Clinical Case Database / Category: Practical Procedure

Local anaesthetics and their uses in Emergency Medicine

Publication details

Christopher J. Blakeley FRCS FCEM
Foundation Years Journal, volume 1, issue 6, p.2 (123Doc Education, London, October 2007)


The concept of local anaesthesia was first introduced by the ophthalmologist Carl Koller in 1884 in conjunction with his work with Sigmund Freud on the systemic and local effects of cocaine. The concept of regional anaesthesia was introduced by William Halstead the following year. At the turn of the century Einhorn introduced the local anaesthetic procaine which remained the drug of choice until the introduction of lidocaine (lignocaine) in 1943. In 1973 bupivacaine, a longer acting local anaesthetic, was added to the growing list of available agents.

Local anaesthetics produce safe and effective analgesia in a wide variety of clinical settings from the simple insertion of a venous cannula to a femoral nerve block in the trauma patient.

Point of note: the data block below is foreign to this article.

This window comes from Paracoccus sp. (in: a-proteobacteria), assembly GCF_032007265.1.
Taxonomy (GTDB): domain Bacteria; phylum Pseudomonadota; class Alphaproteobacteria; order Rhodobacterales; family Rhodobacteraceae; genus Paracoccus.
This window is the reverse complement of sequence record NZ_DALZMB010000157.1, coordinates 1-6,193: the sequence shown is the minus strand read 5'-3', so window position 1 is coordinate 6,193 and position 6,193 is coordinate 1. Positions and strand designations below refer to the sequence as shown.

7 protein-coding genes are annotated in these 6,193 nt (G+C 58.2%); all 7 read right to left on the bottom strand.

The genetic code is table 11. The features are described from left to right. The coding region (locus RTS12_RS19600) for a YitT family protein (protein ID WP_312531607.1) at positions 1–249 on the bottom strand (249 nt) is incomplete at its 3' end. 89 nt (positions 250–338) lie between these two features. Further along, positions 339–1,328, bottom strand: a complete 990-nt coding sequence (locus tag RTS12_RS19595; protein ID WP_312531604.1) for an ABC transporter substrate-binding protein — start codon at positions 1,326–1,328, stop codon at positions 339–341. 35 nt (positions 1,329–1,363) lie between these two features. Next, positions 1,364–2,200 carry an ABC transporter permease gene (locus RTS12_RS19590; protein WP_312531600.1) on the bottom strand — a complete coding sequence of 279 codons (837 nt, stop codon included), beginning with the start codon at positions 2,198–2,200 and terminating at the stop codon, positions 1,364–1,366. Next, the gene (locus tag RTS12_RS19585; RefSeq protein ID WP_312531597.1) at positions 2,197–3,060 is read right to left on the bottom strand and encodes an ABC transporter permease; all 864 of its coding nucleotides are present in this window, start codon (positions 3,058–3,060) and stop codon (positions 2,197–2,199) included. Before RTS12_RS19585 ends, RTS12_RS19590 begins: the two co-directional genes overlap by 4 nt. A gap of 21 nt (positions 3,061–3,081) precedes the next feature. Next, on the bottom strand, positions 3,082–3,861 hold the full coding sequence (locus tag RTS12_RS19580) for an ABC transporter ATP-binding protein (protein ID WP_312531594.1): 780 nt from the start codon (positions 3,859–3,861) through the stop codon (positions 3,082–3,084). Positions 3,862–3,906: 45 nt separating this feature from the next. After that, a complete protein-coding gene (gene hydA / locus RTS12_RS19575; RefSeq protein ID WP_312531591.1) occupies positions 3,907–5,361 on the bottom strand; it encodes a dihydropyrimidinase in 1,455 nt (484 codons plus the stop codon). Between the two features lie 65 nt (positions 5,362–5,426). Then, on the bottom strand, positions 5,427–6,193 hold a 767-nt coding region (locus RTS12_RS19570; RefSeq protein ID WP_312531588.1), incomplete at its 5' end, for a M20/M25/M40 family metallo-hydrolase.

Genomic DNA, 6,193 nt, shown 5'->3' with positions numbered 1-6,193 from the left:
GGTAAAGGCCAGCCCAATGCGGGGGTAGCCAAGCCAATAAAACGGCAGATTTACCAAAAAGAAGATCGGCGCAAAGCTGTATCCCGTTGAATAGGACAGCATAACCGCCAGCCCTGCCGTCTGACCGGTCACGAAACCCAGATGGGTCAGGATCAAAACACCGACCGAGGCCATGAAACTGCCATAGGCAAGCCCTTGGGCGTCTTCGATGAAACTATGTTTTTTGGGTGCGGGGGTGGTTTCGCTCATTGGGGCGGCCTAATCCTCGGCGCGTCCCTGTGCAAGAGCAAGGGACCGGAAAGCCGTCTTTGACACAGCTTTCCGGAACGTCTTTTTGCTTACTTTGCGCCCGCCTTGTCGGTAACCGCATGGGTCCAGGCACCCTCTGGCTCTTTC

The mode of action of local anaesthetics is to reduce membrane permeability to sodium. They act firstly upon small unmyelinated C fibres, thus pain and temperature are the first sensory modalities to be affected.

Doctors of all specialities must therefore be fully aware of the agents available, the techniques described and safety issues with regard to avoiding local anaesthetic toxicity.

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Christopher J. Blakeley FRCS FCEM (Corresponding author)

Accident & Emergency Consultant
Emergency Department
Mayday University Hospital
London Road


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2.  Hill R. Jr. Patterson J, Parker J, et al. Comparison of Transthecal Digital Block and Traditional Digital Block for Anesthesia of the Finger. Annals of Emergency Medicine 1994, 25(5), 604-607.

3.  Tondare A.S and Nadharni A.V. Femoral Nerve Block for Fractured Shaft of Femur. Canadian Journal of Anesthesia 1982; 29: 270-271.

4.  Kendall J.M, Allen P. Younge P. et al. Haematoma block or Bier’s block for Colles’ fracture reduction in the accident and emergency department - which is best? Journal of Accident and Emergency Medicine 1997; 14 (6): 352-356.


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